There are two reasons that the latest music video for rap duo Run the Jewels is being shot at Atlanta’s retro, neon-saturated Landmark Diner, explains director Trevor Kane: A long runway perfect for a dramatic escape and the Key lime pie.
Michael “Killer Mike” Render, 39, loves that the place looks like it’s out of a Tarantino film. He and bandmate Jaime “El-P” Meline, also the uncommon hip-hop age of 39, sit at a table and share droll, friendly chitchat that could have come from a Pulp Fiction reboot.
“French Montana has a monkey,” says Mike. “If you go from selling DVDs at home to having a monkey? You’re rich as fuck.”
El-P points out that boxer Adrien Broner has a pet lemur in his latest music video. “And his song, compared to the rap spectrum,” he says, “is pretty decent.”
Kane attempts to takes control of the scene: “It will read better if you’re not talking.”
Their banter is constant, caustic, occasionally filthy and often hilarious. That camaraderie is all over their upcoming album, Run the Jewels 2, a noise-addled, dog-shooting, future-shocked reinvention of golden-era rap albums like Ice Cube’s AmeriKKKa’s Most Wanted and Willie D’s Controversy — albums that dealt equally in righteous political indignation, bragmaster alpha-male antics and hilarious third-degree burns. If there were a Grammy for Most Creative Ways to Say “We’re the Best” (“We might be giants standing on little dandy shoulders/You punks is pussy, proverbial pansy panty-holders”) these guys would win it, or take it by gunpoint.
“There’s really no fucking way that you’d ever think, ‘I’m gonna make my best friend at 35,” explains El. “You’ve already been through it so many times. I wasn’t in the market for it.”
There was a time when such a partnership seemed all but inconceivable. In 2003, Atlanta human megaphone Killer Mike had multiple verses on what the RIAA considers the best-selling rap album of all time, Outkast’s 11-times-platinum Speakerboxx/The Love Below. In Brooklyn, El-P was pouring sweat into Definitive Jux, a critically adored subterranean record label where success meant the high five figures. They were separated by nearly 900 miles of Interstate and the incalculable hurdles of the hip-hop culture wars — Internet turf battles about North vs. South, mainstream vs. independent.
“Thank God that’s over,” says Jason DeMarco, the Cartoon Network executive who originally introduced them together in 2011. “The one good thing about the music industry dying is that shit doesn’t matter anymore. All anybody argues about now is if Young Thug is a good rapper.”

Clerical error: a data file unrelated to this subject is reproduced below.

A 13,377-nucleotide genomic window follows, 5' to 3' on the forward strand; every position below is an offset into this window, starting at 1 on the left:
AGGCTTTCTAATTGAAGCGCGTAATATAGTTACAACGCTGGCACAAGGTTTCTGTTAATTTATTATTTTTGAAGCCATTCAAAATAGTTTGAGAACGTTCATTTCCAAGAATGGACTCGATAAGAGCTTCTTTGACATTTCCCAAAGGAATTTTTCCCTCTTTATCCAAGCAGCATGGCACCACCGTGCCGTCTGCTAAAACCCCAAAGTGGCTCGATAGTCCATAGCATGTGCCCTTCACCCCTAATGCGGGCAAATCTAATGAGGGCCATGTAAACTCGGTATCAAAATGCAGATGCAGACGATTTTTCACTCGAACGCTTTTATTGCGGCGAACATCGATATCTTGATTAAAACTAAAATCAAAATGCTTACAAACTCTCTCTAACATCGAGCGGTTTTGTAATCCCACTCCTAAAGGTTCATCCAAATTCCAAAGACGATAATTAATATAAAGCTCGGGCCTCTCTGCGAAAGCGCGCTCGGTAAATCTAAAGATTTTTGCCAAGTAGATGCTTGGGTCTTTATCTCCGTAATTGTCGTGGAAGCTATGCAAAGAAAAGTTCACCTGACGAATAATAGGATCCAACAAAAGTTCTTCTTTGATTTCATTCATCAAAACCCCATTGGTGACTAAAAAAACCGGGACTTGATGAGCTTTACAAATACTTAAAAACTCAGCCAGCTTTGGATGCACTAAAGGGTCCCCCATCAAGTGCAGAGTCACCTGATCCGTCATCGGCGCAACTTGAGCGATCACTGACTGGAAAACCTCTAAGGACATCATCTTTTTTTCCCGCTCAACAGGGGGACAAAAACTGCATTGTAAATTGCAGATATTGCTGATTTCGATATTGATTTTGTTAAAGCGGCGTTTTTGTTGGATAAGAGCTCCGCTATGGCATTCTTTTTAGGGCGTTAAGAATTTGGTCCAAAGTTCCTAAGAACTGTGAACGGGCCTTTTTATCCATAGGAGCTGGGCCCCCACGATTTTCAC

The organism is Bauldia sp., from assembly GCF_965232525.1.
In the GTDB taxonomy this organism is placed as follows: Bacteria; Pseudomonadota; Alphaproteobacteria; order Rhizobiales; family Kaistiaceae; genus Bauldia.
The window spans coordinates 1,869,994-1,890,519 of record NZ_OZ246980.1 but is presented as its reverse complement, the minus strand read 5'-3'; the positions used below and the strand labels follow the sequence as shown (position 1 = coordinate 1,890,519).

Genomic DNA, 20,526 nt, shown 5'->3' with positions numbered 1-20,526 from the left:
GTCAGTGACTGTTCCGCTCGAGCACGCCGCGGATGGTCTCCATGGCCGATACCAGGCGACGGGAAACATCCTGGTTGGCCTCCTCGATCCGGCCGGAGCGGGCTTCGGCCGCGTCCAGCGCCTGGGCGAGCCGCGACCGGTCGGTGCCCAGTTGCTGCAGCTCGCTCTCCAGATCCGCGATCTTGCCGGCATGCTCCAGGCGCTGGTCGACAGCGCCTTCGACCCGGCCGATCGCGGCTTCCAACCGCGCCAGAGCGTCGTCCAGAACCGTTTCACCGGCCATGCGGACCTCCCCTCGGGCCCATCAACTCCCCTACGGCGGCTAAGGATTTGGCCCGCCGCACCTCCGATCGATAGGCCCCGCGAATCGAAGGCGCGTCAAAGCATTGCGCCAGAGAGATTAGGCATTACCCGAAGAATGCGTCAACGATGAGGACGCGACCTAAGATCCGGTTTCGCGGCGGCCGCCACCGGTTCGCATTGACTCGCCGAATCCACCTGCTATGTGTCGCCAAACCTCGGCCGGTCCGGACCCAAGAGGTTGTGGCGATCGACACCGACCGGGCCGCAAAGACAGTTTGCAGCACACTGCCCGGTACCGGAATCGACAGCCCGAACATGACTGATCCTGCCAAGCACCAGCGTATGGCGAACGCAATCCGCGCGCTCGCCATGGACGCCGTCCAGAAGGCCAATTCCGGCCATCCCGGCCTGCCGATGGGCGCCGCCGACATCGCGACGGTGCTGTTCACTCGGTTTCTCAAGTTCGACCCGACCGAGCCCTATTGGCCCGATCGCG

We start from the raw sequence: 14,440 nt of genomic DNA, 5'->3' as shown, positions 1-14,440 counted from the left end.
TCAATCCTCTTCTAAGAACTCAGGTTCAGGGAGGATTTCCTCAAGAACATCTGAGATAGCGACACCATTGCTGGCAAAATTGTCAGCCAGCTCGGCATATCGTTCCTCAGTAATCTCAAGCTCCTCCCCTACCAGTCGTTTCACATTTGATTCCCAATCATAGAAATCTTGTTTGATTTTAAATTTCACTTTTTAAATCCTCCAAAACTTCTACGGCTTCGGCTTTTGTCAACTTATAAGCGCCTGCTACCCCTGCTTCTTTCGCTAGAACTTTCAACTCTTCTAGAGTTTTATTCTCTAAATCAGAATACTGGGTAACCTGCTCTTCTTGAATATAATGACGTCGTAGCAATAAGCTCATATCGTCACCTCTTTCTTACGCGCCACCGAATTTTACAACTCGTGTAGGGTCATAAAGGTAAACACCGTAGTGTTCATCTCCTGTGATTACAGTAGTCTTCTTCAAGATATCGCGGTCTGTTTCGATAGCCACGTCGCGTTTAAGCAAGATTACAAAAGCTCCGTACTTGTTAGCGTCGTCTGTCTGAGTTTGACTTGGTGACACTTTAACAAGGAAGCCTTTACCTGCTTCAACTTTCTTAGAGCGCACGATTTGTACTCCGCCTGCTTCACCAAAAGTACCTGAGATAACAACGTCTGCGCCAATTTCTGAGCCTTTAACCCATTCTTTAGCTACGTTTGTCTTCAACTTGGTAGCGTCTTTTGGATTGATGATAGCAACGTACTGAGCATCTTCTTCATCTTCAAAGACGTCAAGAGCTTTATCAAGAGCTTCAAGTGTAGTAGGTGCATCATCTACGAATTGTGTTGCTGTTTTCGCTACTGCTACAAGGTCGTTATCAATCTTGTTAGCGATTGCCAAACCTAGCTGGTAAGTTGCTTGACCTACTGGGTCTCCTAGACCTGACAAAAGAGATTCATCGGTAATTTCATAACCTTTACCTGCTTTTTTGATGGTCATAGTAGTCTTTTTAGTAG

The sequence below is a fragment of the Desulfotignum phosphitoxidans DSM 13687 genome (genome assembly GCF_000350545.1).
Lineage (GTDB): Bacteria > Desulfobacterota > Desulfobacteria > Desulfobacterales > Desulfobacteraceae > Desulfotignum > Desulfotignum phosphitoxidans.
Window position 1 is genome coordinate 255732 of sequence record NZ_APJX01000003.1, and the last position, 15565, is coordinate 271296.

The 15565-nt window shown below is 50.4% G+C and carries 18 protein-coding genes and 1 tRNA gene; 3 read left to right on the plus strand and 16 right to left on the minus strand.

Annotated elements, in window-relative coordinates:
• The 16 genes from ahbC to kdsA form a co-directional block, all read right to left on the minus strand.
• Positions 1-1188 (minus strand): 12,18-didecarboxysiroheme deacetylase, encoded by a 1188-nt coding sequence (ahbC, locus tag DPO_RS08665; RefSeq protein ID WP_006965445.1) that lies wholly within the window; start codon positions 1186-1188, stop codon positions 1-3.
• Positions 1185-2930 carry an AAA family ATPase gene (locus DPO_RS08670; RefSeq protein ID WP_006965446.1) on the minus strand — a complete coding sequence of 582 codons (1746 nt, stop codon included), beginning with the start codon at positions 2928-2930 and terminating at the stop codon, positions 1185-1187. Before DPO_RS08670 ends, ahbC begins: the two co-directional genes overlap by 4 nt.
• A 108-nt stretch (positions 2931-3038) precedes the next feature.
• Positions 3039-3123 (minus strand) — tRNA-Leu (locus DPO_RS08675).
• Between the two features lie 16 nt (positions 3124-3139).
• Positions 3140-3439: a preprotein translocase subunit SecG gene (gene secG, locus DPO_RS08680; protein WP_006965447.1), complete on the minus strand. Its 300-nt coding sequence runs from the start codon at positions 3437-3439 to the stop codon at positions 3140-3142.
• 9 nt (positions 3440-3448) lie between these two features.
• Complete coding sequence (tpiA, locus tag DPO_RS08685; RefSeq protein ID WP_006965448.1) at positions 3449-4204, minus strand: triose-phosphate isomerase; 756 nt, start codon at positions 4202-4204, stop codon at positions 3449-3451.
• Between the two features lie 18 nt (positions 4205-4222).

The partnership is giving both rappers a renaissance at the cusp of 40. With a dozen records between them released in every conceivable fashion — from majors like Columbia Records to indies like Fat Possum to a TV networks to self-pressed CDs and vinyl — they threw caution to the wind and dropped the 10-track Run the Jewels as a free download. The result is a runaway success like neither has experienced.
They claim to have ran out of the RTJ2 pre-order stock in a day. Festival crowds have grown. They started seeing fan art and tattoos and “titty pics” and girls making their instantly iconic “pistol and fist” logo out of Hulk Hands.
“El-P and I were opening for each other. I’d do 30 minutes, he’d do 30 minutes, then we’d do 30 minutes together,” says Mike. “I come out, the crowd, bam. El come out, the crowd, bam. But then we came out together and there was this other group of kids that went crazy. At first it was just like, ‘Oh shit! Those kids are mighty young to like Killer Mike and El-P!’ And within four or five shows, we started realizing…”
“They don’t like Killer Mike and El-P!” interrupts El with a huge laugh.
However, Run the Jewels haven’t exploded to the point where they can afford to use the Landmark Diner for the whole night, so they’re stuck rushing through the last scenes in the video while the owner hovers impatiently. Brooke, a 26-year-old waitress working the 3 p.m. to 11 p.m. shift, is cast for her first acting job. Kane never gets the runway scene he wanted. However Brooke does bring El the Key lime pie.
When El complains about a fly landing on it, Mike pops his balloon firmly: “It’s just a gnat, flick it off and keep eatin’. It’s the South.”
In case the gnats and muggy night didn’t convince you that this was the South, at the next shooting location, Black Lips saxophonist Zumi Rosow offers El-P some Georgia moonshine in a pickle jar from a topless Ford Bronco. In this shot, El and Mike are going to do a bad job getting a cat out of a tree.
“Do you have a cat wrangler?” Rosow asks.
“I don’t think it’s that kind of budget,” replies El. “At best we have somebody who’s worried about the cat.”
Beyond the video’s $10,000 budget, they’ll also sink a couple thousand dollars of their own money. As the night progresses the pair will carry all 130 pounds of the Black Lips’ Cole Alexander (plus boots) in a gurney. Killer Mike will rap while driving an ambulance down 75 South. They both will fall out exhausted, in an SUV, at 4:50 a.m., waiting to be called for the final scene.
“We’ve never complained and kicked and screamed about not getting [success],” says El. “We just never stopped.”